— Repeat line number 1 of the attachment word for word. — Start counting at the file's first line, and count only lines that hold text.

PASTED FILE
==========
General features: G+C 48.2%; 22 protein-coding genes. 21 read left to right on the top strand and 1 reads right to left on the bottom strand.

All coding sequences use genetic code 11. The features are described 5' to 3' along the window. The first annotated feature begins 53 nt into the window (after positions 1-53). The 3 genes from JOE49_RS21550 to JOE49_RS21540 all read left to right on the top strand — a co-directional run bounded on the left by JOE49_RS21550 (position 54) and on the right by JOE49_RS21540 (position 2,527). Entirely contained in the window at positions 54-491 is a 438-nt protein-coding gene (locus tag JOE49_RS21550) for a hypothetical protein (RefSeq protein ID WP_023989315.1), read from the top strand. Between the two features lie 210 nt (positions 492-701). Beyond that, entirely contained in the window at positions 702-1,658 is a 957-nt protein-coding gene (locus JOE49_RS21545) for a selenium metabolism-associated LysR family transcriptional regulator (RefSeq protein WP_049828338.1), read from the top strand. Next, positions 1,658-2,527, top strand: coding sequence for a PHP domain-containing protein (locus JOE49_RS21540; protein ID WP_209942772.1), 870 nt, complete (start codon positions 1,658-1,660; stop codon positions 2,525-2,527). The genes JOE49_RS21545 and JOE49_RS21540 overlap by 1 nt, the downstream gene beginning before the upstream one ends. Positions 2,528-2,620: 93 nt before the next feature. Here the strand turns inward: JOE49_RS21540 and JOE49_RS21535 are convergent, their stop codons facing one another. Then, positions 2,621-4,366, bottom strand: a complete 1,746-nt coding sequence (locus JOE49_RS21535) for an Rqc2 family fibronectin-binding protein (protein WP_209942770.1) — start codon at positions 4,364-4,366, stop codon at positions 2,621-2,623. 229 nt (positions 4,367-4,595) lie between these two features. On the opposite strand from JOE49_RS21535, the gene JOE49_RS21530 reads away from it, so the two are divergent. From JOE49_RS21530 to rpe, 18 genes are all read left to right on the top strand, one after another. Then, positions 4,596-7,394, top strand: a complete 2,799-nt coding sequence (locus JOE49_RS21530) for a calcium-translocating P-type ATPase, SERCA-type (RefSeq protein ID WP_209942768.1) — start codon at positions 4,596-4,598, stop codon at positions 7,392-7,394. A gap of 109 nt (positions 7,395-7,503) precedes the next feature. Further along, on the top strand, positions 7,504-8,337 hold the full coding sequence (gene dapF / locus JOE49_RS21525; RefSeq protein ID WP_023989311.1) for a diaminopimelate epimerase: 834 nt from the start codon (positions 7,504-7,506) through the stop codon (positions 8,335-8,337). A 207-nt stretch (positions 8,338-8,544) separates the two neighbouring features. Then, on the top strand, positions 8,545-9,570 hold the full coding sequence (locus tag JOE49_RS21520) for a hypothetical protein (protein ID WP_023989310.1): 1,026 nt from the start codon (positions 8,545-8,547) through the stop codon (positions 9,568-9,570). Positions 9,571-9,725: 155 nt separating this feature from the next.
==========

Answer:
General features: G+C 48.2%; 22 protein-coding genes. 21 read left to right on the top strand and 1 reads right to left on the bottom strand.